So that is the first part of the problem. The second part is that the sediment of a delta will normally compact over time, forcing water out of the lower members, and thus gradually lowering the top of the overlying surface. Where the land is regularly flooded that sinking is matched by the new soil that floods over it, but it is now about 40 years since the soil stopped flooding over the land, and the amount of soil missing is becoming significant. Hence, as the quote above notes, the gradual sinking of the trees into the water of the lake.
The lowered land levels also make the land more vulnerable to sea erosion. Smith and Kader showed that this can be tied to the reduction in sedimentation.
Although coastal erosion is a serious problem along the Egyptian Mediterranean Coast, it is localized at specific areas. These areas have undergone slow to moderate erosion since the turn of this century as a result of natural decrease of the River Nile flow and as a result of increased number of structures across the Nile. In a post High Dame phase, these areas eroded at accelerated rates (3-5 times the rates before the Dam).
Lake Nasser from Google Earth – at the other end of Egypt (the yellow line is the border) The High Dam is at B, and this used to be Nubia.
And to get back to the original article for the remaining problems
Today, however, Nile water barely reaches this corner of the Delta. Population growth has sapped its energy upstream, and what "freshwater" does make it downriver is increasingly awash with toxins and other impurities. Farmers such as Maged now essentially rely on waste water – a mix of agricultural drainage and sewage – from the nearby town of Sidi Salim.As the article itself notes the increased population is taking the water that used to irrigate the lower parts of the Delta. This has nothing to do with climate change (except in that the milder conditions of a Warming Period has historically led to population surges) But that doesn’t stop the charge being made.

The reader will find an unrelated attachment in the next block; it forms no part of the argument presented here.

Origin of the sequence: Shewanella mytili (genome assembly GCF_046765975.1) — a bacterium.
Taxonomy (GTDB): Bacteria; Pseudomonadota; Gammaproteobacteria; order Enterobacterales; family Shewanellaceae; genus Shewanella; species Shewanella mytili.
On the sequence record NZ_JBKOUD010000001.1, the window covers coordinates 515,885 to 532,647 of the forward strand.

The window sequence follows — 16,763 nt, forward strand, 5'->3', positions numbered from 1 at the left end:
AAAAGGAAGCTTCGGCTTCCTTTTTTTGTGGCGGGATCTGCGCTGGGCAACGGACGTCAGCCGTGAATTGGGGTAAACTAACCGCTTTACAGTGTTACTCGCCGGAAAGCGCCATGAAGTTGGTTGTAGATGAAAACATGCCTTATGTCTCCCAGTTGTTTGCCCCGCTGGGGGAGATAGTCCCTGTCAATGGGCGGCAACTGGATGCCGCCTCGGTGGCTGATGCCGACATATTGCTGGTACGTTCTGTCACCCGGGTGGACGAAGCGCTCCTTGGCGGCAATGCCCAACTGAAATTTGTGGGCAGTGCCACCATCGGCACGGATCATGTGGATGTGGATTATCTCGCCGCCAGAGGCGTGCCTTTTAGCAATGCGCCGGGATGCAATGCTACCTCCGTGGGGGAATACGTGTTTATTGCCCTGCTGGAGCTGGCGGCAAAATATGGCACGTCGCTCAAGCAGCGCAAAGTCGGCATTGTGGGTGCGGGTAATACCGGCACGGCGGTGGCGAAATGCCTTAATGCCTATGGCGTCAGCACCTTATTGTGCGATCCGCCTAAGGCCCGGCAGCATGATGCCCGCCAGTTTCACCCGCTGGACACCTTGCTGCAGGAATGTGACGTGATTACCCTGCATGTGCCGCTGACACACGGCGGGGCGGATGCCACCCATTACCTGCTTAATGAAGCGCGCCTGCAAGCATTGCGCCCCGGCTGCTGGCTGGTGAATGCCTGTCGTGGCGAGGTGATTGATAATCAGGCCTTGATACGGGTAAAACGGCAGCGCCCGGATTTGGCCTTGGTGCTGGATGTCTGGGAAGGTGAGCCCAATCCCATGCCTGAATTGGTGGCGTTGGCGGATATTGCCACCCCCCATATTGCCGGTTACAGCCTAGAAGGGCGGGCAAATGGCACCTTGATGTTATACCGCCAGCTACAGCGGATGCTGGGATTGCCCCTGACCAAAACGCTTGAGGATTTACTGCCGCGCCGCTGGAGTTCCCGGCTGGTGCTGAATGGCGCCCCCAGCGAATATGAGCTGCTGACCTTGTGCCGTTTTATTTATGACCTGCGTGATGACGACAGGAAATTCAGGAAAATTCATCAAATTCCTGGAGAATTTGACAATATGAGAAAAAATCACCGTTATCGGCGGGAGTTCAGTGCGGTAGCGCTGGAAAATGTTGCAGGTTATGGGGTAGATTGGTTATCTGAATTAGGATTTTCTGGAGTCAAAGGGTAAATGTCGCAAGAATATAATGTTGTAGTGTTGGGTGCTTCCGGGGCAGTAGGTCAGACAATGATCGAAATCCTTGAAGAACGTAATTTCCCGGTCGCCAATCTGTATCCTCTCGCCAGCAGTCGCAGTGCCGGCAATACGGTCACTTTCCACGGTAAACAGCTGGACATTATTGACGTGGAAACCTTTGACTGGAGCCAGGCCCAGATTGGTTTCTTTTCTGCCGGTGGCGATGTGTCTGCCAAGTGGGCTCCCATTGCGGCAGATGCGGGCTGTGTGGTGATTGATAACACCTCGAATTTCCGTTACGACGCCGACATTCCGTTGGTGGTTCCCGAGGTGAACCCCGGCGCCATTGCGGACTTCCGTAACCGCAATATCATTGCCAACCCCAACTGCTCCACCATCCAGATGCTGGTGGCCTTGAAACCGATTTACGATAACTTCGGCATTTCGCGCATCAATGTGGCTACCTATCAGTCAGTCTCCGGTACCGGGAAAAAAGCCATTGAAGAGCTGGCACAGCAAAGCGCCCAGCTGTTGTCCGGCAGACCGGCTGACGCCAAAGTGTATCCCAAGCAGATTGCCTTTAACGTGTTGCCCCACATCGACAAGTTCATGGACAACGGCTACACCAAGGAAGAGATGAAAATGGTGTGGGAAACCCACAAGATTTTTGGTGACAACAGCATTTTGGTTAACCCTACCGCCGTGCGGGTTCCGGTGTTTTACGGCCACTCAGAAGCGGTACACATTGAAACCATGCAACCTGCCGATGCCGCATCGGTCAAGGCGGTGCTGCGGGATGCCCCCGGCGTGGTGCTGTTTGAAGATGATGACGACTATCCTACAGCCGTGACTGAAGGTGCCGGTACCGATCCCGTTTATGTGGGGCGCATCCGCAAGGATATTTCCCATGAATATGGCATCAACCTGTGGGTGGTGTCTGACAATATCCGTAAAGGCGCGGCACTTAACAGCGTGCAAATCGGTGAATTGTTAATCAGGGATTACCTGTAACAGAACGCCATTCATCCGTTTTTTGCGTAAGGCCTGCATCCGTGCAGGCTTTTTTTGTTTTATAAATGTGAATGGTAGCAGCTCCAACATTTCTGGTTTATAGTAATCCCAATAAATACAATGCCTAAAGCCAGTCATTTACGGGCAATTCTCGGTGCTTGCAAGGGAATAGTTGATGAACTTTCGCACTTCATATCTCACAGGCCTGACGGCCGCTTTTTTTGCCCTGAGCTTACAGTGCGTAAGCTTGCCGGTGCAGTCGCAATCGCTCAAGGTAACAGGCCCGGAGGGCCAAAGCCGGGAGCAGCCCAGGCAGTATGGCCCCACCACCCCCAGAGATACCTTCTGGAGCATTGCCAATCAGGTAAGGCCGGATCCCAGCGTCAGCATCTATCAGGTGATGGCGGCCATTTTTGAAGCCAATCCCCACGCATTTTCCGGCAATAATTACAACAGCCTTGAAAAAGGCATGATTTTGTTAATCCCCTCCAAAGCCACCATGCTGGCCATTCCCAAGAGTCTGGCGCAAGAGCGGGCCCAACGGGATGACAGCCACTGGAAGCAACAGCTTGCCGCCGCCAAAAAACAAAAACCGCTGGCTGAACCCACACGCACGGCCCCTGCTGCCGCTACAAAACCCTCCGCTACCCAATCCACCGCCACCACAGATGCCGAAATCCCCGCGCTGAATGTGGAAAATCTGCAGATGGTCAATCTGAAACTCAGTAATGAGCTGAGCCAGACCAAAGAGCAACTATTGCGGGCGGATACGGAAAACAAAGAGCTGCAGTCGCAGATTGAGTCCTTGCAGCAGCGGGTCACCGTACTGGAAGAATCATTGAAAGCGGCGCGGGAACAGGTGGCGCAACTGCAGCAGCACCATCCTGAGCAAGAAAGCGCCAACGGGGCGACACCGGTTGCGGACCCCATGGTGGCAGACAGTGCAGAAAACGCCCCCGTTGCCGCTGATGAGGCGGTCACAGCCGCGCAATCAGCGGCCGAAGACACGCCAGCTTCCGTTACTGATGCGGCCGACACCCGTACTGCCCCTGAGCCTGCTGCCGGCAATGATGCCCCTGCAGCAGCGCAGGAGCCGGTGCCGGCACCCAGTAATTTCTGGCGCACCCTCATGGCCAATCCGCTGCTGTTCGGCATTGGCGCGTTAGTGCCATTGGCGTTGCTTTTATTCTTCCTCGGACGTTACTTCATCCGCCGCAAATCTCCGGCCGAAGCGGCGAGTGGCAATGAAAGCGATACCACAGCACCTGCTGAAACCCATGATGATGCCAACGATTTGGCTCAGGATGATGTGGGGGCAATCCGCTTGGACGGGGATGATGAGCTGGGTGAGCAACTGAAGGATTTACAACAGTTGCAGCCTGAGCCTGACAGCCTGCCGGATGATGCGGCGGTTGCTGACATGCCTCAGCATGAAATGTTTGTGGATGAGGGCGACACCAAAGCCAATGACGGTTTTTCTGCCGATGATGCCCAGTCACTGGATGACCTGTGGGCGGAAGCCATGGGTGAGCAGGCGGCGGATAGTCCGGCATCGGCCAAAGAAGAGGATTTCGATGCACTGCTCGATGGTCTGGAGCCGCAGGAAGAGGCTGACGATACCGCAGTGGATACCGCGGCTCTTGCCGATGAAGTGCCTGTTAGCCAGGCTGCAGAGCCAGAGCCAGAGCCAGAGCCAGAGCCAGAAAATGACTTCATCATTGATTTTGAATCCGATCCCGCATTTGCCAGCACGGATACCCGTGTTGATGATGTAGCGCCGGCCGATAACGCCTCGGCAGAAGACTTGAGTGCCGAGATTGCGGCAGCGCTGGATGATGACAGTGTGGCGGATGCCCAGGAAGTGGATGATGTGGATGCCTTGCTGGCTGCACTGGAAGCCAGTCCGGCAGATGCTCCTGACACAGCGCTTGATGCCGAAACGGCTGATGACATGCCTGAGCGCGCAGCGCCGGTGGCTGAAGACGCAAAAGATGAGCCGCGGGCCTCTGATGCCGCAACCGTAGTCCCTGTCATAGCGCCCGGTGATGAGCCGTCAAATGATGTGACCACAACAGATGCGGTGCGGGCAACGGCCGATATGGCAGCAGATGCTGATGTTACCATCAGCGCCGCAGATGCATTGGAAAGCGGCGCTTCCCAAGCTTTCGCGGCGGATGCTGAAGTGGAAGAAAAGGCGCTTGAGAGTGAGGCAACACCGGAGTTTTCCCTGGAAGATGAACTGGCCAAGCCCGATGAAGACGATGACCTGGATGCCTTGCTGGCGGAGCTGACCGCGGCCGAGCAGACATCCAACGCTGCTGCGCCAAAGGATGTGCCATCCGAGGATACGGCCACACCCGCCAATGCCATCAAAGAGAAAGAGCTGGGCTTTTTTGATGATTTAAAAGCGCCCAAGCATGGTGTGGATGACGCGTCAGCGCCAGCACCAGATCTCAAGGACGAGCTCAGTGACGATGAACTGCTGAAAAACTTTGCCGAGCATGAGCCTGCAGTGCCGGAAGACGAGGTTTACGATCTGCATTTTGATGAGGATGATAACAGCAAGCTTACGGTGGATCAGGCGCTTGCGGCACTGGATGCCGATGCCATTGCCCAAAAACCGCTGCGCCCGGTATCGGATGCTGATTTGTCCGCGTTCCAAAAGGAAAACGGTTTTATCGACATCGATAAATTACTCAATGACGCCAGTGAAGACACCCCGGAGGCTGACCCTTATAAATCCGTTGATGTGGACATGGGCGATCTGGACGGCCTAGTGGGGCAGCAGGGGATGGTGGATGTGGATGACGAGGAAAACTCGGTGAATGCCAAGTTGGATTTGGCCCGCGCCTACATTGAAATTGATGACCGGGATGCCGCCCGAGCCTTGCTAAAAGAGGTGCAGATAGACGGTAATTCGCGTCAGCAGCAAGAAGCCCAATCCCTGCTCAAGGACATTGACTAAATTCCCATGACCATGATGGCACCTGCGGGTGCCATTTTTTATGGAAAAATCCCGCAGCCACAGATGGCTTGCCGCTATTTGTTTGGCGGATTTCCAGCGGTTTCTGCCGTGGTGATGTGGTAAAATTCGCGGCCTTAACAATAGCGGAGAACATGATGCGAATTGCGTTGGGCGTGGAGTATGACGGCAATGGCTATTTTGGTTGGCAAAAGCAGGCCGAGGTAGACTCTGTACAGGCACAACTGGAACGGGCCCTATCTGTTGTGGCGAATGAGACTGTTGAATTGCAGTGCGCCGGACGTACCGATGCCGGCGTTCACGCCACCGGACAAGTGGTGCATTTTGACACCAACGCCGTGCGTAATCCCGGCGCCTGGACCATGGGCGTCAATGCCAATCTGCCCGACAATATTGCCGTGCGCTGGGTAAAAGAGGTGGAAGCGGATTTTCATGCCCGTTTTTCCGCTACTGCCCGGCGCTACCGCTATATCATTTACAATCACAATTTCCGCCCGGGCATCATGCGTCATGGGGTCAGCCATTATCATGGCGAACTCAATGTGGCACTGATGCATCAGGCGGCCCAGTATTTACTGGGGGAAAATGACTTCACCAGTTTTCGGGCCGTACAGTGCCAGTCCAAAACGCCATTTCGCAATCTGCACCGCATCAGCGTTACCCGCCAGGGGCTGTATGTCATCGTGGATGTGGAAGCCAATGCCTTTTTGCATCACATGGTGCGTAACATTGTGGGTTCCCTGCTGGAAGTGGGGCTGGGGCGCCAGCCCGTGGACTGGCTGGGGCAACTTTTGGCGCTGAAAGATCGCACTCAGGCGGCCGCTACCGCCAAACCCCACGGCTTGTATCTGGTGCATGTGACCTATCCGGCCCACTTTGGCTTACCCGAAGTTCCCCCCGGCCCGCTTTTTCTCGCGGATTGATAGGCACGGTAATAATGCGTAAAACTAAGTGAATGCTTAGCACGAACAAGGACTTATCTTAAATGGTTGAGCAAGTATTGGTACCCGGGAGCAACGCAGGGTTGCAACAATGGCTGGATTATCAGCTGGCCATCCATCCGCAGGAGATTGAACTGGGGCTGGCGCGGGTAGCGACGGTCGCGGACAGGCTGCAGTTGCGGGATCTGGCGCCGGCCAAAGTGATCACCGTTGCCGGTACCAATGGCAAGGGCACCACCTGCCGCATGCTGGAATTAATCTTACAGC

The result is plummeting fertility; local farmers say that whereas their fathers spent just a handful of Egyptian pounds on chemicals to keep the harvests bountiful, they now have to put aside between 25 and 80% of their profits for fertilisers just to keep their crops alive.
Experts believe the problem is only going to get worse. "We currently have a major water deficit in Egypt, with only 700 cubic metres of freshwater per person," explains Professor Salah Soliman of Alexandria University. "That's already short of the 1,000 cubic metres per person the UN believes is the minimum needed for water security. Now, with the population increase, it will drop to 450 cubic metres per person – and this is all before we take into account the impact of climate change."
Much before any problem that might be related to climate change shows up, Egypt has a much larger problem, which is the root cause of the above, and which the article points out
With Egypt's present-day population of 83 million set to increase to more than 110 million in the next two decades, the seemingly unstoppable spread of bricks and mortar over the soil is both the most visible symptom of the country's demographic time-bomb and an inevitable response to it.Perhaps that should, more logically, be addressed first?
Ah, well, enough said.